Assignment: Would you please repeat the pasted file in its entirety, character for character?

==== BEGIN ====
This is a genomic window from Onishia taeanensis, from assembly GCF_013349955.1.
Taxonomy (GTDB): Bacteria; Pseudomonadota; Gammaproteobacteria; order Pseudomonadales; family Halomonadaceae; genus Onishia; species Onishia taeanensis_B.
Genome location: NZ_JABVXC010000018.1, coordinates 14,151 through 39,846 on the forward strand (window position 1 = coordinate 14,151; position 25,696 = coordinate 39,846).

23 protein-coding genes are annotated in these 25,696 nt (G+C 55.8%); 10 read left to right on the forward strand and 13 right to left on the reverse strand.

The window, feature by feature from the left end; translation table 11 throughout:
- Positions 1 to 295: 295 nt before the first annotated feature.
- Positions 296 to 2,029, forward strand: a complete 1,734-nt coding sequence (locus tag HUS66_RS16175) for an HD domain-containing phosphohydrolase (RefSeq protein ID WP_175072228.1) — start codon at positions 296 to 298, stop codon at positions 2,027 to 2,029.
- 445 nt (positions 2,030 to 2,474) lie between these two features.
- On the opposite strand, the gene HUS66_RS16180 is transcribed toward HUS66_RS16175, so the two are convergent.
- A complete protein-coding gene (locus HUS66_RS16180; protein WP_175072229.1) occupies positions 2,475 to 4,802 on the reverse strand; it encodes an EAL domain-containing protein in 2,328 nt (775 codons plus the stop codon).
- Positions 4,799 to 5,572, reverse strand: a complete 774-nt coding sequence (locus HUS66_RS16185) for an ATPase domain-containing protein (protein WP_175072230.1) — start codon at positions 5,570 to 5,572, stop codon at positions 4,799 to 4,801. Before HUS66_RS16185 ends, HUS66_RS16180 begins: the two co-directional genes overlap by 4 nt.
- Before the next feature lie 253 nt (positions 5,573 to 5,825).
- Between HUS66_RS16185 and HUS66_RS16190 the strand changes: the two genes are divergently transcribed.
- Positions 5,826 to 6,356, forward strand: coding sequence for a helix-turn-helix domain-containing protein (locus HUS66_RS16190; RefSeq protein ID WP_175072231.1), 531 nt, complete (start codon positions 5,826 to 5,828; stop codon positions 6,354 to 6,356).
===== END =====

This is a genomic window from Onishia taeanensis, from assembly GCF_013349955.1.
Taxonomy (GTDB): Bacteria; Pseudomonadota; Gammaproteobacteria; order Pseudomonadales; family Halomonadaceae; genus Onishia; species Onishia taeanensis_B.
Genome location: NZ_JABVXC010000018.1, coordinates 14,151 through 39,846 on the forward strand (window position 1 = coordinate 14,151; position 25,696 = coordinate 39,846).

23 protein-coding genes are annotated in these 25,696 nt (G+C 55.8%); 10 read left to right on the forward strand and 13 right to left on the reverse strand.

The window, feature by feature from the left end; translation table 11 throughout:
- Positions 1 to 295: 295 nt before the first annotated feature.
- Positions 296 to 2,029, forward strand: a complete 1,734-nt coding sequence (locus tag HUS66_RS16175) for an HD domain-containing phosphohydrolase (RefSeq protein ID WP_175072228.1) — start codon at positions 296 to 298, stop codon at positions 2,027 to 2,029.
- 445 nt (positions 2,030 to 2,474) lie between these two features.
- On the opposite strand, the gene HUS66_RS16180 is transcribed toward HUS66_RS16175, so the two are convergent.
- A complete protein-coding gene (locus HUS66_RS16180; protein WP_175072229.1) occupies positions 2,475 to 4,802 on the reverse strand; it encodes an EAL domain-containing protein in 2,328 nt (775 codons plus the stop codon).
- Positions 4,799 to 5,572, reverse strand: a complete 774-nt coding sequence (locus HUS66_RS16185) for an ATPase domain-containing protein (protein WP_175072230.1) — start codon at positions 5,570 to 5,572, stop codon at positions 4,799 to 4,801. Before HUS66_RS16185 ends, HUS66_RS16180 begins: the two co-directional genes overlap by 4 nt.
- Before the next feature lie 253 nt (positions 5,573 to 5,825).
- Between HUS66_RS16185 and HUS66_RS16190 the strand changes: the two genes are divergently transcribed.
- Positions 5,826 to 6,356, forward strand: coding sequence for a helix-turn-helix domain-containing protein (locus HUS66_RS16190; RefSeq protein ID WP_175072231.1), 531 nt, complete (start codon positions 5,826 to 5,828; stop codon positions 6,354 to 6,356).